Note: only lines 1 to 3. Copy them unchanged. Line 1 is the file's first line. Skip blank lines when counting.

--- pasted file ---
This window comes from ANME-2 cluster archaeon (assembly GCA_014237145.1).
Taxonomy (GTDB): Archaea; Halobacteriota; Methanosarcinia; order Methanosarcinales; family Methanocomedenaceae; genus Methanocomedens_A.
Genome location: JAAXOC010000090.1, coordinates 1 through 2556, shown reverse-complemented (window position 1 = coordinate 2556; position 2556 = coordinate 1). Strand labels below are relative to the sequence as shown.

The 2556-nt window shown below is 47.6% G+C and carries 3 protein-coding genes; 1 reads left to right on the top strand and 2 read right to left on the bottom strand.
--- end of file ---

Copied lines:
This window comes from ANME-2 cluster archaeon (assembly GCA_014237145.1).
Taxonomy (GTDB): Archaea; Halobacteriota; Methanosarcinia; order Methanosarcinales; family Methanocomedenaceae; genus Methanocomedens_A.
Genome location: JAAXOC010000090.1, coordinates 1 through 2556, shown reverse-complemented (window position 1 = coordinate 2556; position 2556 = coordinate 1). Strand labels below are relative to the sequence as shown.